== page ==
It’s my mission to take away the stigma behind female hair loss though I make wigs I am a proud bald woman who confidently wears wigs not to hide but to highlight the many versions of myself. Wigs are recommended over other hair replacement services such as weaves or extensions. A properly fitted wig not only helps to protect your hair and scalp but also effectivity cover hair loss without causing further damage.
There are many different forms of hair loss, often each can be devastating as the next. I urge anyone suffering from hair loss to consult your GP or seek advice from a dermatologist or trichologist.
Types of hair loss
Alopecia areata is an autoimmune condition where the immune system mistakenly attacks the hair follicles, causing hair loss on the scalp, face and other areas of the body. Alopecia areata can occur in multiple family members, suggesting genetics play a part in this condition. It affects both men and women and often first appears in childhood.
There are several forms of alopecia areata, including:
Alopecia areata (patchy hair loss) - This is the most common form of alopecia areata, resulting in one or more round patches of hair loss.
Alopecia totalis - This form of alopecia areata is characterized by the complete loss of scalp hair.
Alopecia universalis - This condition is the most advanced form of alopecia areata and results in the total loss of hair on the scalp and body.
Ophiasis - This form of alopecia areata occurs in a wave pattern around the edge of the scalp, typically at the back of the head.
Cicatricial alopecia, also called scarring alopecia, refers to a group of rare disorders that destroy hair follicles and replace them with scar tissue. Most forms of the condition first appear as small patches of hair loss that may expand over time. Many African-American women suffer from this condition. While these disorders affect a small number of the population, they can result in permanent hair loss.
Central centrifugal cicatricial alopecia (CCCA)
CCCA primarily occurs at the crown. The hair loss is usually gradual and radiates outward in a circular pattern. It’s linked to harsh styling practices such as chemical relaxers and excessive pulling on the hair from tight braids and weaves. However, research now suggests that CCCA may also be due to a genetic predisposition. This form of scarring alopecia is most common in African-American women, though it can present in men and women of all ethnicities.
Lichen planopilaris is a type of scarring hair loss that occurs when a skin infection called lichen planus affects the scalp. The condition typically causes intense itching and may be accompanied by burning and tenderness. The cause of lichen planopilaris is not known, but is thought to have a genetic link.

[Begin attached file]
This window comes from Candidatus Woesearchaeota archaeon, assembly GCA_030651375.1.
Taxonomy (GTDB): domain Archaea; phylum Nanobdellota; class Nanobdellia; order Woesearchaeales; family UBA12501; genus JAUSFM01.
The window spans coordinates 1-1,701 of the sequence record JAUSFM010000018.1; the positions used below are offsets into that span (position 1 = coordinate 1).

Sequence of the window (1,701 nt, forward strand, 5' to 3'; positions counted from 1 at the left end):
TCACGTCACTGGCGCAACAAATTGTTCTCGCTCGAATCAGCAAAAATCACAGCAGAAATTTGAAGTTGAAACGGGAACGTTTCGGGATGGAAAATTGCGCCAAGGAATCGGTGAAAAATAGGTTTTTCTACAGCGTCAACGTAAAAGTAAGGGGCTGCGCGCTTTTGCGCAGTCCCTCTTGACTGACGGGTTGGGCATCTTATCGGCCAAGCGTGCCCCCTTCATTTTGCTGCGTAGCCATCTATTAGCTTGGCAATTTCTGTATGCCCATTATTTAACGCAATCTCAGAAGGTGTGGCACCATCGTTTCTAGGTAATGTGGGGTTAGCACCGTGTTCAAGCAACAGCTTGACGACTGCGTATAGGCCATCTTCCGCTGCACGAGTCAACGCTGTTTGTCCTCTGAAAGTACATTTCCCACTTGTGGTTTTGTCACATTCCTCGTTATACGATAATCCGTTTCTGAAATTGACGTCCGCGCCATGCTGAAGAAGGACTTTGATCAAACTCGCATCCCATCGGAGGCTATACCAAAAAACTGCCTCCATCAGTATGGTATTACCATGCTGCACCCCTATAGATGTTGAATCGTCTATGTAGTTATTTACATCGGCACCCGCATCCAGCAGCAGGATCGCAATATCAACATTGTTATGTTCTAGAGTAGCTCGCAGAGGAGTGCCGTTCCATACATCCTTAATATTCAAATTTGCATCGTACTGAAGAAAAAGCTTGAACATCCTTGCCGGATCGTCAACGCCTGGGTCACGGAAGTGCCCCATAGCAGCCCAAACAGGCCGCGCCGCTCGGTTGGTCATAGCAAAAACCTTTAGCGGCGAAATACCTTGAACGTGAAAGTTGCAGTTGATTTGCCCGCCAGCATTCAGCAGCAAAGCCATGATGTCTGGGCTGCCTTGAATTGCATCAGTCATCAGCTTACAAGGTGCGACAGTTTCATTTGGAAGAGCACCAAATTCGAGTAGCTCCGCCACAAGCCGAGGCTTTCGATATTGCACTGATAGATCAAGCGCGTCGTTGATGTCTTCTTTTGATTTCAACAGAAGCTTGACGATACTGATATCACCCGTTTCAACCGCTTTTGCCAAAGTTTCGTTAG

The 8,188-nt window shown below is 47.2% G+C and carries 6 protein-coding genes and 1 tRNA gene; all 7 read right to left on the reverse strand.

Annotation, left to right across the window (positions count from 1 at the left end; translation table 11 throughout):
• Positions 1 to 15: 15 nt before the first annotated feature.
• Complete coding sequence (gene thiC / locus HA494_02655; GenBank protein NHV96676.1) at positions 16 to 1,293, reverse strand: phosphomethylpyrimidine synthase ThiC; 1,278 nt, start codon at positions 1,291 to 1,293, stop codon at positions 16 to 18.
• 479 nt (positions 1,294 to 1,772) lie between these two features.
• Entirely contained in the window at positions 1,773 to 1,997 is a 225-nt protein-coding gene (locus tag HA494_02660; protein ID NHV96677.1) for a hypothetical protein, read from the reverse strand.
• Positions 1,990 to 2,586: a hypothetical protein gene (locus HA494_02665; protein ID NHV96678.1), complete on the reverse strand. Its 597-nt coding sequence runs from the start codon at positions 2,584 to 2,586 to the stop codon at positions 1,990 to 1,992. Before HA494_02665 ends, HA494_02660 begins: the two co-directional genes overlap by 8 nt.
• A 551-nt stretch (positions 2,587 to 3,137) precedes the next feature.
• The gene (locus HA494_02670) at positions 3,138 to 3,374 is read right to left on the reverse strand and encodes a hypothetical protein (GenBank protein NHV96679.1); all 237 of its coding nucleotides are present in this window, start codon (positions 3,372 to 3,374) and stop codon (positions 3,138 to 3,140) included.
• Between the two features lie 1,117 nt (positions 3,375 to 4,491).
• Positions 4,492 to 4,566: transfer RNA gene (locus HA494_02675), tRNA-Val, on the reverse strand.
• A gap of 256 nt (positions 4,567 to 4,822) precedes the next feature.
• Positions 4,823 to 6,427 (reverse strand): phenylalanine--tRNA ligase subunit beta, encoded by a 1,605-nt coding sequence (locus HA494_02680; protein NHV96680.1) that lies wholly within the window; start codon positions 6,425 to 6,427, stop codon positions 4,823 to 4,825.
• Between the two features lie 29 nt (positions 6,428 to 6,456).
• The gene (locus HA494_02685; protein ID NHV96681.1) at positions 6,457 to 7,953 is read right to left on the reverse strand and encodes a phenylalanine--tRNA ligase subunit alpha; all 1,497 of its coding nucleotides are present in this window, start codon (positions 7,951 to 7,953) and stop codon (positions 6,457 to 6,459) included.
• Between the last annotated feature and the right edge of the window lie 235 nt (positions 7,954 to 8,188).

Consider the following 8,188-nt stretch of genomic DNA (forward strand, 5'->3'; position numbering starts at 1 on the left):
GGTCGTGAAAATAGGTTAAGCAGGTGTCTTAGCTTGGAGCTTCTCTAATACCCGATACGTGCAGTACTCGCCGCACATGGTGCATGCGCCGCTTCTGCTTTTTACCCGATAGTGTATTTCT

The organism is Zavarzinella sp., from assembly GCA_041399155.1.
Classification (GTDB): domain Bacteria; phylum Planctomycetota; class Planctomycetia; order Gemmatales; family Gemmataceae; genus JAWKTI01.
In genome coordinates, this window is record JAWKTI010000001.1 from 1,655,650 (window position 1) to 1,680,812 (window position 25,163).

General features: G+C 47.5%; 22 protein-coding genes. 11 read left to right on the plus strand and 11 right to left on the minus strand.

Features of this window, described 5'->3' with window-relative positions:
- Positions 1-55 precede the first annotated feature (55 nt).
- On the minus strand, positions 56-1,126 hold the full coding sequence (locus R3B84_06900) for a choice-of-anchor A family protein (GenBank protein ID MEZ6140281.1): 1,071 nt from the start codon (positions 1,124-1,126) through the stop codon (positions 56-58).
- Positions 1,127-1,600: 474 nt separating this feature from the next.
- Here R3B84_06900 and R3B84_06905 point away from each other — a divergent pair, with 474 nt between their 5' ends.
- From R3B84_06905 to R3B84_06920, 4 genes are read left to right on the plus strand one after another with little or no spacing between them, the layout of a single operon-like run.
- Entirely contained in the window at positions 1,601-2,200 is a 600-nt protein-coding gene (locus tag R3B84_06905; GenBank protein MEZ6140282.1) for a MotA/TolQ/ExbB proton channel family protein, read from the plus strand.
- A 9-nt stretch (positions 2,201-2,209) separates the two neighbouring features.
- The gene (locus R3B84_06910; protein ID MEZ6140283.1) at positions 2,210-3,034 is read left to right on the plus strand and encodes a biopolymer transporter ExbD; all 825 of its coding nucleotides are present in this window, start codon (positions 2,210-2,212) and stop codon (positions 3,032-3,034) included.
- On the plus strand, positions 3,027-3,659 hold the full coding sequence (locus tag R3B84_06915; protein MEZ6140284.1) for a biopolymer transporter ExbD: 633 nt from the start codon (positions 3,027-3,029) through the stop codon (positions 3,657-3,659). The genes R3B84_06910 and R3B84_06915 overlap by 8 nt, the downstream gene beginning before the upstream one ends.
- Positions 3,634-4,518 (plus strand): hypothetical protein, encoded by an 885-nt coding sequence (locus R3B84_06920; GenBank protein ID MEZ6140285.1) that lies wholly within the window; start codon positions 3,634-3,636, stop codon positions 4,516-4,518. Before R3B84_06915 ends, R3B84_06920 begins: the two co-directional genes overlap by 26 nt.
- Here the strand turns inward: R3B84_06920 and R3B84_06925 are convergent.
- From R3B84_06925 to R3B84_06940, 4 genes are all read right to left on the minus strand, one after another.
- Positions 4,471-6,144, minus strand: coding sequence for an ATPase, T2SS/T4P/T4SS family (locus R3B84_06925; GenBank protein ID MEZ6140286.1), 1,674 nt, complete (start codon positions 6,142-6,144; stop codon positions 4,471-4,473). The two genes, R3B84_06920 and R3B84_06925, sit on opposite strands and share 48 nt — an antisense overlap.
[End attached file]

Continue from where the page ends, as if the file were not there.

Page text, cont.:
Anagen effluvium is the sudden loss of hairs in the growing (anagen) phase. This condition may be caused by exposure to chemicals or toxins such as those found in chemotherapy or radiation for cancer treatment. The condition is generally reversible and hair typically regrows within 1-3 months, but some hair loss can be permanent.
Involutional alopecia is the gradual thinning and loss of hair that comes with age. Over time, a greater number of hair follicles move into the resting phase and remaining hairs become shorter, finer and fewer in number. After androgenetic alopecia, aging is the second most common type of hair loss.
Hypotrichosis is a condition where there is no hair growth from the time of birth. Rather than having hair and losing it over time, people with hypotrichosis never grow any hair. This condition is thought to be caused by a genetic deviation during fetal development.
Scalp folliculitis is usually due to a bacterial infection and occurs when hair follicles become inflamed due to blockage or damage. Follicles may be surrounded by a ring of inflammation and look like acne. In the early stages, hair may still be present in the follicle, but as the condition progresses, it will fall out. In severe cases, the inflammation can permanently damage hair follicles and result in hair loss.
Telogen effluvium occurs when hair follicles are prematurely pushed into the resting (telogen) phase of hair growth. This condition is usually due to an acute external factor such as physical trauma, surgery, major illness or other intense stressors on the body. It typically appears as diffuse thinning across all areas of the scalp, and in many cases, is temporary and reversible.
Traction alopecia results from damaged hair follicles due to constant tension or pulling over a long period of time. Repeatedly wearing tight hair styles, such as ponytails, buns or braids, can cause traction alopecia. This condition typically occurs near the temples or along the hairline. African-American women often experience this type of hair loss at their edges, which is the hairline area that goes from ear to ear and frames the face.